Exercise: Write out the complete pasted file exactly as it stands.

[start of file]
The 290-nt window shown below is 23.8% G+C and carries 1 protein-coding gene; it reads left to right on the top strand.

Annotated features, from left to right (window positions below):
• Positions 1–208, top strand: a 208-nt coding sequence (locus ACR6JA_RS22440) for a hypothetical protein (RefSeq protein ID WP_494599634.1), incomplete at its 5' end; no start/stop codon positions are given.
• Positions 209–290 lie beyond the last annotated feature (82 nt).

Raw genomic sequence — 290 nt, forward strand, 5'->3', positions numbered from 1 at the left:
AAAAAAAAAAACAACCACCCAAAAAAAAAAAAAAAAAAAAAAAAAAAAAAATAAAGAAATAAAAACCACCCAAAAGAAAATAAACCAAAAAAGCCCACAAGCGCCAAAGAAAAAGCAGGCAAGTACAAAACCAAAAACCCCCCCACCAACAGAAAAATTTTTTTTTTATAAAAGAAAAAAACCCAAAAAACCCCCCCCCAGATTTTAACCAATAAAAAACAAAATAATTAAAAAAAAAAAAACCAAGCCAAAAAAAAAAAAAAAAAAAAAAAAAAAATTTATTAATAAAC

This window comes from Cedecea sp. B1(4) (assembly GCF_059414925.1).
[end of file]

The 290-nt window shown below is 23.8% G+C and carries 1 protein-coding gene; it reads left to right on the top strand.

Annotated features, from left to right (window positions below):
• Positions 1–208, top strand: a 208-nt coding sequence (locus ACR6JA_RS22440) for a hypothetical protein (RefSeq protein ID WP_494599634.1), incomplete at its 5' end; no start/stop codon positions are given.
• Positions 209–290 lie beyond the last annotated feature (82 nt).

Raw genomic sequence — 290 nt, forward strand, 5'->3', positions numbered from 1 at the left:
AAAAAAAAAAACAACCACCCAAAAAAAAAAAAAAAAAAAAAAAAAAAAAAATAAAGAAATAAAAACCACCCAAAAGAAAATAAACCAAAAAAGCCCACAAGCGCCAAAGAAAAAGCAGGCAAGTACAAAACCAAAAACCCCCCCACCAACAGAAAAATTTTTTTTTTATAAAAGAAAAAAACCCAAAAAACCCCCCCCCAGATTTTAACCAATAAAAAACAAAATAATTAAAAAAAAAAAAACCAAGCCAAAAAAAAAAAAAAAAAAAAAAAAAAAATTTATTAATAAAC

This window comes from Cedecea sp. B1(4) (assembly GCF_059414925.1).